A response to Clive Martin’s handy guide/open letter to America.
Thank you, for the recent “explanation” of rave culture. On behalf of my fellow Americans, I’d like to thank you for the advice on how to handle our dance music scene. However, there are few things you might not quite understand. I am more than happy to break it down, or bring it up, as it were, to your haughty heights. You have rightly noted that it was you Europeans who have baked this dance music cake we are now stuffing our faces with. True, the ingredients were originally ours… raised in the dingy bars of Detroit, the foggy warehouses of San Francisco, and the reverberating discos of Manhattan. Then we gave them to you, let you knead that dough and ensure it was properly fluffy and moist before we took a big bite. Now we’re having this EDM cake and eating it too.
You see, for much of the last 25 years, we enjoyed electronica/house/techno/ EDM/what have you, in the confines of tiny clubs, similar to the ones you were in. True, we didn’t go as hard on the rave thing until lately, but we didn’t judge you for it. We didn’t think it made you gay (not that there’s anything wrong with that) or existentialists (we don’t know what that means). We just thought it was a virtue of being pasty, pill-poppers so desperate for sunshine and/or an escape from the confines of your socialist lives that you’d settle for any sort of “super-loud repetitive music that hasn’t changed since the mid-90′s” (to quote Ted Mosby). Please look me in the eye with your dinner plate-wide pupils and tell me Pacha in 2003 sounds drastically different from Ministry in 1997 or Creamfields in 2006 or Radio 1 during any ten year period between Blue Lines and “When Love Takes Over.” Do you want us to admire you for liking Airdrawndagger or something?
The thing is, when the US got fully in the game, the game stepped up. Electronic music of all forms has exploded into the mainstream, but also throughout the underground. The confluence of accessible production technologies and expansive digital access has led to more diverse material for broader-than-ever audiences. And it has us making heart-hands.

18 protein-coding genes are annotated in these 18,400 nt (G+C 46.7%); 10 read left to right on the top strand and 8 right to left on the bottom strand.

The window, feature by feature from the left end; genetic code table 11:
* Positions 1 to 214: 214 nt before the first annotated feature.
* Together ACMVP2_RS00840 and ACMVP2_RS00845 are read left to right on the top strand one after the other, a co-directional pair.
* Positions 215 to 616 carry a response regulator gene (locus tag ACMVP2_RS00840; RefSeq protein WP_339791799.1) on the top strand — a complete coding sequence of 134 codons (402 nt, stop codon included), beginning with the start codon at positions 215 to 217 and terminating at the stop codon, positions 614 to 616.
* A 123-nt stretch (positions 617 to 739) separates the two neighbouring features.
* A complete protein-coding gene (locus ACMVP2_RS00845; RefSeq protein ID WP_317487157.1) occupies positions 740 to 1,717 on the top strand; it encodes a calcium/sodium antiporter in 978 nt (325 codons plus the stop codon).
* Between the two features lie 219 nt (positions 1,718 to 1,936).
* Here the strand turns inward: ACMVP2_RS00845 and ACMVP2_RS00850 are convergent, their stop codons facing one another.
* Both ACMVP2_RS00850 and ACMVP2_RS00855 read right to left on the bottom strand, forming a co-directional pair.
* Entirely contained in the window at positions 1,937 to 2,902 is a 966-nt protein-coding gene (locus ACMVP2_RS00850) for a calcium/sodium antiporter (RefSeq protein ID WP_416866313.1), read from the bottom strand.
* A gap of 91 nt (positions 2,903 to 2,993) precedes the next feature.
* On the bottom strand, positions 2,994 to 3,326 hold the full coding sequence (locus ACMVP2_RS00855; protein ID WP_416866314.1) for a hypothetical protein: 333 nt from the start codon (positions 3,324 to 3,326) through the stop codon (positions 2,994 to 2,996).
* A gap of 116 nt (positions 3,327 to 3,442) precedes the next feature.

So here’s a shot fired back at you, for your dithering and dead-wrong assault on our Yankee raver ways.
YOU’RE WRONG! NOT ALL DANCE MUSIC IS ELECTRONIC! AND WE’RE NOT IDIOTS!
I could dignify your contention that “all dance music is electronic” with a condescending explanation about deep house, vinyl, and the history of live orchestras in disco. Instead, I’ll just tell you that the Dave Matthews Band makes many Americans dance and they’re not electronic. Also, don’t call us idiots, you thieving, would-be-speaking-German-if-it-weren’t-for-us, cheap little man!
Admittedly, we haven’t been that adept at naming our genres over the years – Modern Rock of the 90s made as little sense as Indie Rock did in the 00s. But while you sort that out for us, we’ll be on the dancefloor, going HAM over some sick new EDM.
LIVE DRUMS ARE AMAZING, TOTALLY ACCEPTABLE, BUT, LIKE, WHERE DO YOU HEAR THEM?
Didn’t Underworld used to have live drums in their set? That aside, a few years ago I got really into Infusion. They hail from your former penal colony, I believe? Anyway, they use some live percussion and it’s pretty ravetastic. Robert DeLong is a new American artist who does the same. Beyond that, I’m not sure where you’re seeing these live drums at the rave, but please do share! It sounds exciting! We’re a nation of marching band drumlines, Tommy Lee, and beach bongo campfire circles with Matthew McConaughey, so this live drumming you speak of suits us just fine.
IF YOU HAVE TO TALK ABOUT HOW WE’RE TALKING ABOUT DRUGS…